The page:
nuclear weapons budget


Money Problems for Minuteman Replacement

, analyst

Cost estimates of the plan to replace the U.S nuclear stockpile continue to increase on several fronts. The latest Arms Control Today reports that the cost of the replacement for the Minuteman III (MMIII) missile, called the ground-based strategic deterrent (GBSD), may rise to $100 billion or more.

The article cites an “informed source” who says that this brings the total cost to acquire, operate, and sustain the system over its expected 50-year life span to $238 billion.

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25 Years Ago Today a President Changed Nuclear Policy Forever. Will This One?

, Washington representative and senior analyst

Today marks the 25th anniversary of the start of the most remarkable and rapid changes ever made in U.S. and Soviet/Russian nuclear posture and policy. Read more >

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Obama @ the UN: Nuclear Options

, Washington representative and senior analyst

Tomorrow, Barack Obama will deliver his last address to the United Nations as president.  What will he say? What should he say?

He is likely to touch on a range of global issues, including climate change. I hope he will find some time to focus on security issues, in particular nuclear weapons.

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JASON Critiques the 3+2 Nuclear Stockpile Plan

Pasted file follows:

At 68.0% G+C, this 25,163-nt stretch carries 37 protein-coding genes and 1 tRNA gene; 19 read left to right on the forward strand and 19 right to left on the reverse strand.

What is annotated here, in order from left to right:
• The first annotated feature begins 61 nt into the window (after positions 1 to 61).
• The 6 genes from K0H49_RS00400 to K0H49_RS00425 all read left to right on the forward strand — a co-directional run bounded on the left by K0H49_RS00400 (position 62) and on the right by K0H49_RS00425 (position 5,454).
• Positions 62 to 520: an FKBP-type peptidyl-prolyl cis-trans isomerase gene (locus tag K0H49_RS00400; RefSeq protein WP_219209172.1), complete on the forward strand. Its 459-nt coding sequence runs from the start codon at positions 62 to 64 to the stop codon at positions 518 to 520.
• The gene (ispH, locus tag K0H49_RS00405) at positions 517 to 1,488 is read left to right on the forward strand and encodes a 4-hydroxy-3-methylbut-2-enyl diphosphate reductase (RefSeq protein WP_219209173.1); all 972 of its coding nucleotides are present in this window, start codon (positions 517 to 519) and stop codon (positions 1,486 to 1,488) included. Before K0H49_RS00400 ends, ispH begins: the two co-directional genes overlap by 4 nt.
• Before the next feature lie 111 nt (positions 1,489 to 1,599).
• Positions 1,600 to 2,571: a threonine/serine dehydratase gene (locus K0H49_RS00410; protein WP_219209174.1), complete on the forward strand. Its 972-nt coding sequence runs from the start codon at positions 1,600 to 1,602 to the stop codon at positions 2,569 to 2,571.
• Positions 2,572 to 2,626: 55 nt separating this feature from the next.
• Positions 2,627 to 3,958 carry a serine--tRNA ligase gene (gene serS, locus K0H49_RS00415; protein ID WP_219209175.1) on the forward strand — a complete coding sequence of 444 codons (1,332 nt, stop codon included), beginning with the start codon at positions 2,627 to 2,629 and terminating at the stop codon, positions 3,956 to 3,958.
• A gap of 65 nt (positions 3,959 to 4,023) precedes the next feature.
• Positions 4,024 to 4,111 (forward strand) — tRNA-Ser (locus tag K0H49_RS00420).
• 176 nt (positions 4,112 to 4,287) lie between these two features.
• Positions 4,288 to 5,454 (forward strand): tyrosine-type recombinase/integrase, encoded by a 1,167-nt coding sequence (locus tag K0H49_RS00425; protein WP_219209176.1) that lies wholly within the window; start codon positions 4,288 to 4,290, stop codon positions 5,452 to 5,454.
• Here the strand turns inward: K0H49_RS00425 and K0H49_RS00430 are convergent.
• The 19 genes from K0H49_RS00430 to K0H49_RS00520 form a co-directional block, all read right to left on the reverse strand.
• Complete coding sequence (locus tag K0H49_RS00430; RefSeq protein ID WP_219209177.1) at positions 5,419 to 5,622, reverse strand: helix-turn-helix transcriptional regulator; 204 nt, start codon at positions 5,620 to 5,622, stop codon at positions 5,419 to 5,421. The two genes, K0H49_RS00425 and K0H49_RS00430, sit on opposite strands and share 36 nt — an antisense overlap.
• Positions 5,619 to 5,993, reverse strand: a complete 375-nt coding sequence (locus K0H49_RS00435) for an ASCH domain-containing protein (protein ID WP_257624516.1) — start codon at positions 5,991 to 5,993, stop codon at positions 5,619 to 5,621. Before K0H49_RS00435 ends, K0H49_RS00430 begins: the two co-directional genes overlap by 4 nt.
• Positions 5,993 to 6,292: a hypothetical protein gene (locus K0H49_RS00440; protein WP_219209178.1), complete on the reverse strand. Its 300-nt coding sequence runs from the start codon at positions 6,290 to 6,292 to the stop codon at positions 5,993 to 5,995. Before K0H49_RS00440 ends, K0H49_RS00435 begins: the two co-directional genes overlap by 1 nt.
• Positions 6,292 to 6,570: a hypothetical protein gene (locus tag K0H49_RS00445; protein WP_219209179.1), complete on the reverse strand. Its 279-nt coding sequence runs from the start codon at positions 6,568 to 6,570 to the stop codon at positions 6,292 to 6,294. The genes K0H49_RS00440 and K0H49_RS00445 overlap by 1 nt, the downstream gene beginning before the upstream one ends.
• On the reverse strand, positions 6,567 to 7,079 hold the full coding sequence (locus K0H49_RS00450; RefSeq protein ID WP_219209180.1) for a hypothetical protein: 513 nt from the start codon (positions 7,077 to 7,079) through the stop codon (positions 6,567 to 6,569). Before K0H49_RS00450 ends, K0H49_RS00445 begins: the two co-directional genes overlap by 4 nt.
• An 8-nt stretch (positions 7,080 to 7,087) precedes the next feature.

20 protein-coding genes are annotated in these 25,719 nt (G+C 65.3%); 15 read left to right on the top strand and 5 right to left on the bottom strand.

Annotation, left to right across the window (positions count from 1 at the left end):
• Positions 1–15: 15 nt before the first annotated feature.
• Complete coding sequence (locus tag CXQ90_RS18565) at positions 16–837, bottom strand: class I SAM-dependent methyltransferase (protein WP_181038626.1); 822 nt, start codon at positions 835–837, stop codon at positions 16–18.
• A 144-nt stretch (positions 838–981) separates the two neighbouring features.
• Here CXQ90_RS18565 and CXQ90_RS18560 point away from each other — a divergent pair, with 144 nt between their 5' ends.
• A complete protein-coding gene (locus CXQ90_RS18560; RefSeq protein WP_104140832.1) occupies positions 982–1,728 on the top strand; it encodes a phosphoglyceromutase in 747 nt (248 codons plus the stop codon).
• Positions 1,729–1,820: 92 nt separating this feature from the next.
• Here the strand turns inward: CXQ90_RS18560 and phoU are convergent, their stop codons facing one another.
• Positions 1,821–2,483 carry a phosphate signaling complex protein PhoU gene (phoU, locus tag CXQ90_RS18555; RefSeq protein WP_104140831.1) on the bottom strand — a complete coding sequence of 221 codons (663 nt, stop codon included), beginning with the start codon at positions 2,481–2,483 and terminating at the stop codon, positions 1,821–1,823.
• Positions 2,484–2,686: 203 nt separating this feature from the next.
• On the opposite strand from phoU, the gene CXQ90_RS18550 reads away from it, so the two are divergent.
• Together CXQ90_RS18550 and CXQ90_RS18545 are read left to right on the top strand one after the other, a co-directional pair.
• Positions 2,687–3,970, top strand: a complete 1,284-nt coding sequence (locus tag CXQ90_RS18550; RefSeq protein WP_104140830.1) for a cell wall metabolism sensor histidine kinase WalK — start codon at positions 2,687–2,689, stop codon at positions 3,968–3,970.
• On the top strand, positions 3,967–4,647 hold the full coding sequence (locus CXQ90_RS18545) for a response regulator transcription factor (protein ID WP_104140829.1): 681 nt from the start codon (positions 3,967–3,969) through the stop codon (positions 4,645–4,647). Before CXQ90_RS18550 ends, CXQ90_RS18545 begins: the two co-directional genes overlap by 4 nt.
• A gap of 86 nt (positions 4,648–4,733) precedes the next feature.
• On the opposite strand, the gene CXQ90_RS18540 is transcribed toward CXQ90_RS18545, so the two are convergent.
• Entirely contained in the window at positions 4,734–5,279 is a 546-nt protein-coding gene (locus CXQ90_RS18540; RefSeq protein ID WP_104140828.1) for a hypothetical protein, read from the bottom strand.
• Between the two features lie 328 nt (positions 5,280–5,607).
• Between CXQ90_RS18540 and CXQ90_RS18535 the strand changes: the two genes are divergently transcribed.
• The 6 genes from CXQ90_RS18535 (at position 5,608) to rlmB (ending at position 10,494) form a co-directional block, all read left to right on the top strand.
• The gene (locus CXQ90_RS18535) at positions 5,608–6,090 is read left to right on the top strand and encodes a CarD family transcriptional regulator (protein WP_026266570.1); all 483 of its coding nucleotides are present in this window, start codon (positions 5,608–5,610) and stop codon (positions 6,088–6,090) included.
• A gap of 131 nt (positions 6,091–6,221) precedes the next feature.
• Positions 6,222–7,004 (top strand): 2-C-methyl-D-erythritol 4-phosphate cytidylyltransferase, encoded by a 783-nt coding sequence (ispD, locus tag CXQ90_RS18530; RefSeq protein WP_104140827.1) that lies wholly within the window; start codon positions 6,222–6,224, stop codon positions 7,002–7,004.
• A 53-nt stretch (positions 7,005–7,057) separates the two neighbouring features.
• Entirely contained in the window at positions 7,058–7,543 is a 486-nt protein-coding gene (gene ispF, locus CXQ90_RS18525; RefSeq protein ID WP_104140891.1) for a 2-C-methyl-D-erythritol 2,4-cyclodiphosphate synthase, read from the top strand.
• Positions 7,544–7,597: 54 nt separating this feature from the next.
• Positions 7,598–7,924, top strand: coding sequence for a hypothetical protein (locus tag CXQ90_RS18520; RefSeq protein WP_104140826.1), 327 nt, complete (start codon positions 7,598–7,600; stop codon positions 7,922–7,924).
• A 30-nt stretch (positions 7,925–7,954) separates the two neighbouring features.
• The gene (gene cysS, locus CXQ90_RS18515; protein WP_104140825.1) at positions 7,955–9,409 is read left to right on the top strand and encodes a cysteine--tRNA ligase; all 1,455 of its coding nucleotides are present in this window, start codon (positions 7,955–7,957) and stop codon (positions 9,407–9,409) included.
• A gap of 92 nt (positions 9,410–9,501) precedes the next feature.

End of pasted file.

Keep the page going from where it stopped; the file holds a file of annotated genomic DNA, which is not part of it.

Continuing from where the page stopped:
, Washington representative and senior analyst

Yesterday the National Nuclear Security Administration posted the executive summary of a study by JASON, the independent science advisory group, of the “3+2” program to replace most of the U.S. nuclear weapons stockpile with a suite of new weapons. The summary is deeply skeptical of the 3+2 approach, noting several potential problems and offering only lukewarm support for some of the benefits that the programs’ supporters tout. Read more >

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Photo: Nuclear Regulatory Commission

Will Congress Reject the Administration’s New Plan to Dispose of Excess Plutonium?

, Washington representative and senior analyst

After several years and multiple studies, the Obama administration—led by the Department of Energy (DOE)—finally has a new plan to get rid of the excess plutonium generated by the U.S. nuclear weapons program: dilute the fissile material with non-radioactive materials and dispose of it in a geological repository. Read more >

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